Tuesday, August 23, 2016

Marrying IT with the Legal Marketing Function

Businesses of all kinds have historically had a difficult time reconciling the respective roles of those in the marketing and in the accounting/financial departments. It has always been understood that marketing should "pay out." Yet those who performed that function had difficulty articulating how each element of their program contributed (for better or worse) to the company's bottom line. 
Now however, that “fuzziness” of respective roles has carried over into the IT department as well. Marketers of all kinds (and legal marketers in particular) might well ask where marketing begins and ends. More often than not, in today’s information driven society, it begins and ends at the desk of the firm’s technical guru. 
For proof, one need look no further than the importance CRM software plays in the business development process. If attorneys (particularly at larger firms) had to procure, understand, implement, train and then utilize such applications on their own, it is doubtful this technological advance would be as widespread as it is today. Same holds true for the marketing guys who may well understand how to develop a message, place an ad, disseminate a press release or even create a pay-per-click campaign, but who at the same time, would have difficulty recognizing the compatibility of one legal application with another.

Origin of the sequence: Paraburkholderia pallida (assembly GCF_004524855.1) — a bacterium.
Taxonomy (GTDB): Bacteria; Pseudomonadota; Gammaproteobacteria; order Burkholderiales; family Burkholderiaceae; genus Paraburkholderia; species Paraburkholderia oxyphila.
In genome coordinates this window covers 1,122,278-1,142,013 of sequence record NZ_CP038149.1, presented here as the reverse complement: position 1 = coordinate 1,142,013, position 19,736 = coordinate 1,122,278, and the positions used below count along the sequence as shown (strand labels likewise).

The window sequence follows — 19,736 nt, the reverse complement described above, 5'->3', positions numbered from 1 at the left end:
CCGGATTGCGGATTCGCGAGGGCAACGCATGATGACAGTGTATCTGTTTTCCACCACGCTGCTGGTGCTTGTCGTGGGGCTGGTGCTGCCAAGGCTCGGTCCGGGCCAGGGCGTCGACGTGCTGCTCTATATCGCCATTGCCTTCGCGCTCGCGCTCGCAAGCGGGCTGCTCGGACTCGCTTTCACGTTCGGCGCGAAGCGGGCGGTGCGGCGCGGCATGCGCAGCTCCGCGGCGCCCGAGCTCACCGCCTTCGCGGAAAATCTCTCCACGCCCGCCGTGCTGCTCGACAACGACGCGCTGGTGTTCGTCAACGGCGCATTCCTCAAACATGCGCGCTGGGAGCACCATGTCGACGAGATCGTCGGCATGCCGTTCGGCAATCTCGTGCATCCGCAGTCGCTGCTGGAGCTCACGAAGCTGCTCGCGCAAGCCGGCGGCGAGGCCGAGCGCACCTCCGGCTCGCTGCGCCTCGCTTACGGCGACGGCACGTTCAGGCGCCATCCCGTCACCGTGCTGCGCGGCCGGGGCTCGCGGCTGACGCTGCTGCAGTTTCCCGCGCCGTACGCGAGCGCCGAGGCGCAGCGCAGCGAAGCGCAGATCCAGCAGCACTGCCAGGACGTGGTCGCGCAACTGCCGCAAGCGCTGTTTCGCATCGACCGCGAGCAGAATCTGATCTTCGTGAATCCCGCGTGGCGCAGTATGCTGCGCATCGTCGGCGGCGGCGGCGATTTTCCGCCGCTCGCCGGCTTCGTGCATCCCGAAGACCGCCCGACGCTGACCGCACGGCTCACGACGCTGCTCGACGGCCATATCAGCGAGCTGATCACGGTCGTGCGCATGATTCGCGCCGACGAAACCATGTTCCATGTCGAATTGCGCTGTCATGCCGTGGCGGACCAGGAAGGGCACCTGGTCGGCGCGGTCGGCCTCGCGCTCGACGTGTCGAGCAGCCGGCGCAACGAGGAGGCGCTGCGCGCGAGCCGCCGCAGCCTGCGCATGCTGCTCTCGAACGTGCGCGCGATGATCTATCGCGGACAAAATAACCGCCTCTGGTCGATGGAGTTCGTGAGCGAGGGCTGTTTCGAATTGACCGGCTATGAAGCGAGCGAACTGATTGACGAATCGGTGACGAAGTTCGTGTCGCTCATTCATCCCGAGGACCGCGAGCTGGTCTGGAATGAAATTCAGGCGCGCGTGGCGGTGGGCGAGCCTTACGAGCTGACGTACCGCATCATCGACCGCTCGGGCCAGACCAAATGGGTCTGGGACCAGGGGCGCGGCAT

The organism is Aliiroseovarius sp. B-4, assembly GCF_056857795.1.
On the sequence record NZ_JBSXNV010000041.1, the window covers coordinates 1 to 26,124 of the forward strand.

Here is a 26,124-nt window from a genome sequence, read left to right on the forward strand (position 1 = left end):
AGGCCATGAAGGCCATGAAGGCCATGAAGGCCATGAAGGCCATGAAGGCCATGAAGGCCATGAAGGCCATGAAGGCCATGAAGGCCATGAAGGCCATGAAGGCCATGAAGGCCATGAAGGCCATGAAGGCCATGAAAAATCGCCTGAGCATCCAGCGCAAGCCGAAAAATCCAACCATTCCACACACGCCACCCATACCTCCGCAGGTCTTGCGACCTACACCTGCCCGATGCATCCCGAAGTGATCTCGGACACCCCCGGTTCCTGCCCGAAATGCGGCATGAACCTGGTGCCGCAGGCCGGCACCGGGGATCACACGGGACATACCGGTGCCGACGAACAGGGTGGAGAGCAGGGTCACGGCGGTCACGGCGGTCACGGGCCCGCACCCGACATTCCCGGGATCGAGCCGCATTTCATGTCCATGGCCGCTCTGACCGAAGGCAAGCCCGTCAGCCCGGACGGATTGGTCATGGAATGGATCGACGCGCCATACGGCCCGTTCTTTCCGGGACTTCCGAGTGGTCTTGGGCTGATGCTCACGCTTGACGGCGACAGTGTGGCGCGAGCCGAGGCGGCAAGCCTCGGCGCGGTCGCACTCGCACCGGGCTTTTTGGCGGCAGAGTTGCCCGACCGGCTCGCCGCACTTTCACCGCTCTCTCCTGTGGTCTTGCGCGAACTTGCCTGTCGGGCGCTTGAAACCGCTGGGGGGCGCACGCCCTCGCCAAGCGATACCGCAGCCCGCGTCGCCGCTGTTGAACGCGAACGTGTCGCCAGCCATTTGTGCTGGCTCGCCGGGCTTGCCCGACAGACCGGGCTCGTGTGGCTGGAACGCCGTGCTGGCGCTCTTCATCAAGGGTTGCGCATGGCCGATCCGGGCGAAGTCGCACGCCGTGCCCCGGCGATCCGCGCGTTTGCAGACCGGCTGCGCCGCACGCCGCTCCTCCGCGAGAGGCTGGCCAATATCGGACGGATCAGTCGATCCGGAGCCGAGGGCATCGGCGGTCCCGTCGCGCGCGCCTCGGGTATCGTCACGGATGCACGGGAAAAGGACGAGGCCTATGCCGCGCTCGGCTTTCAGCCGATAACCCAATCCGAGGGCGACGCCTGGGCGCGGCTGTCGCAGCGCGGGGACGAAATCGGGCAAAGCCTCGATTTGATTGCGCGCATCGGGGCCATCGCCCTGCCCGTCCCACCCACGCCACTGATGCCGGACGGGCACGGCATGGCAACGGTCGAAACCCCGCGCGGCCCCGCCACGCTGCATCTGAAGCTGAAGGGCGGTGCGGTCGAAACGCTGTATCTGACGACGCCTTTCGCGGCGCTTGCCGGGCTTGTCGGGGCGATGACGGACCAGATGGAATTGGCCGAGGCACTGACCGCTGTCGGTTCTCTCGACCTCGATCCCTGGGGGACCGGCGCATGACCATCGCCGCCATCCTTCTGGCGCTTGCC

So much of legal marketing today revolves around online activities. Yet it is the IT folks who understand the benefits (and limitations) of the various social media outlets, the changing algorithms involved in search engine optimization, the capabilities of online dissemination services, and the potential of the firm’s web site to convey everything the firm wishes to convey.
The law firm that places too great a distinction between marketing and information technologies runs the very real risk of inefficiency, but even more important, is almost certain to miss out on opportunity. A much wiser approach is to promote the full integration of the IT folks into the marketing decision making process.
By doing so, law firms are almost certain to discover ways in which to efficiently stand out from competitors through both substance and style. And even in the information age, “standing out” is still what marketing is all about. 

Wednesday, August 17, 2016

Word-of-Mouth Revenue and the Value of a Client

Toothpaste marketers have it easy.
It’s not hard for them to figure out the value of a client… or in their case, of a customer. They know the margin they make on the product, how many tubes that customer will buy and how often that customer will come back to buy it. Moreover, the word-of-mouth phenomenon is not prevalent. After all, how often do you give or receive referrals on which toothpaste to buy?
But what about the marketer of legal services?
For most practice areas, there is no “typical” client. And there is absolutely no way of knowing or even estimating how many times that client will come back for more services. But most important, the value of a client is determined not just by the revenue that client brings in, but also by the revenue that client generates through word-of-mouth and referrals. Unfortunately, most law firms fail to track that information and thus fail to get a full understanding of what each client represents to the firm.
This lack of information can have a direct impact on the firm’s fortunes. For example, a client that brings in greater revenue may be “appreciated” more than the smaller client whose contribution to overall firm revenue is significantly less. Yet, that smaller client may be of greater value to the firm simply through its connections to other potential sources (i.e. prospects) of new revenue.